Another H5 poultry vaccine developed, but industry still wary of vaccine use
Kansas researchers have developed a vaccine that they say can protect poultry against multiple H5 avian flu strains, but chicken producers remain reluctant to use such vaccines because of possible foreign bans on US poultry products, according to reports yesterday.
Researchers at Kansas State University (KSU) said their new vaccine protects poultry against H5N1, H5N8, and H5N2 avian flu, the latter being the subtype that devastated Midwestern turkey and chickens farms last spring and summer, according to a KSU press release. Called NDV-H5Nx, the vaccine "has the potential" to be given in water, making it easier to vaccinate large flocks.
Jurgen Richt, DVM, professor of veterinary medicine and director of the US Department of Homeland Security's Center of Excellence for Emerging and Zoonotic Animal Diseases at KSU, said the vaccine uses a live virus. "Because it's live, we believe that the vaccine could be sprayed into the air or put in the water supply" for poultry, he said in the release.
It also may be possible to give the vaccine to chicken embryos in eggs, which would automatically vaccinate them against the targeted flu strains, the researchers said.
The new vaccine also makes it possible to distinguish infected from vaccinated animals, officials said. Richt said this ability is critical for the US poultry industry because it shows trade partners that poultry have been vaccinated and are free of H5.
Besides avian flu, the vaccine protects against Newcastle disease virus, another pathogen that's lethal in poultry, officials said. The vaccine was made by inserting part of the H5 (hemagglutinin) protein into a Newcastle virus vaccine strain.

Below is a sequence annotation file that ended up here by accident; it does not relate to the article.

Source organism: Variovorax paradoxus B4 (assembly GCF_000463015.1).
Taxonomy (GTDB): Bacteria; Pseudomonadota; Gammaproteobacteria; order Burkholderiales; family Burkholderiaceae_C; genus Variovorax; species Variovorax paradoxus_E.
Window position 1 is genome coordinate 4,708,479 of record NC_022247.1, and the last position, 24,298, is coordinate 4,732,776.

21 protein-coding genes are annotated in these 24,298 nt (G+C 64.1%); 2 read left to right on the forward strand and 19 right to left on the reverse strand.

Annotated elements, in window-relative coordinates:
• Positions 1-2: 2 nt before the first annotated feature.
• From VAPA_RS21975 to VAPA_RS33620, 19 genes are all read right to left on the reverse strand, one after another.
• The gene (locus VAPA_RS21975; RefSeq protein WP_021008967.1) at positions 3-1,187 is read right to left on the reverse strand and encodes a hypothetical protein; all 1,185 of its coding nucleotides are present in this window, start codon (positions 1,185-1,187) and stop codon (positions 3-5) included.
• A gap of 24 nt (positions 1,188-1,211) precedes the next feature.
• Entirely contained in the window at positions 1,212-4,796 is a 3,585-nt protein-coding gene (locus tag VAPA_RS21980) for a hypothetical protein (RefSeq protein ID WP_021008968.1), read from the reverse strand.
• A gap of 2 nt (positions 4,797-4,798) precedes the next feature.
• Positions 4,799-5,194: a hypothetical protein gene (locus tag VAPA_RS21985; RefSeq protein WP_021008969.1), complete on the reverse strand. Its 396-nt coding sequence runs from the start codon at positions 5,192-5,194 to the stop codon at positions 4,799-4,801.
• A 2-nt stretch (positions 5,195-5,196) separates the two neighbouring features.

But US chicken producers remain wary of using any avian flu vaccine in their flocks, fearing the loss of export business, Bloomberg News reported yesterday. "As soon as you vaccinate any bird, you are telling the world bird flu is endemic, and countries are going to stop buying from us, some of them for years," Ashley Peterson, science and technology vice president for the National Chicken Council, told Bloomberg.
In contrast, turkey producers want a vaccine, and trade worries may be exaggerated, said Joel Brandenberger, president of the National Turkey Federation in Washington, DC, according to the story. "The world recognizes that the science has changed and that vaccines can be used effectively," he said.
Last October the US Department of Agriculture awarded separate $6 million contracts to two companies for avian flu vaccines, and in December the agency called for more proposals for such vaccines.
Jan7 KSU press release
Jan 7 Bloomberg story
Oct 14 CIDRAP News item about USDA vaccine contracts
Dec 1 CIDRAP News story noting call for more vaccine proposals
CDC reports H3N2v case as US flu activity rises slightly
As federal officials reported a case of variant H3N2 (H3N2v) in New Jersey, they noted that US flu activity continues to inch upward, with the 2009 H1N1 strain continuing to surge and two new pediatric deaths reported, according to an update today from the Centers for Disease Control and Prevention (CDC).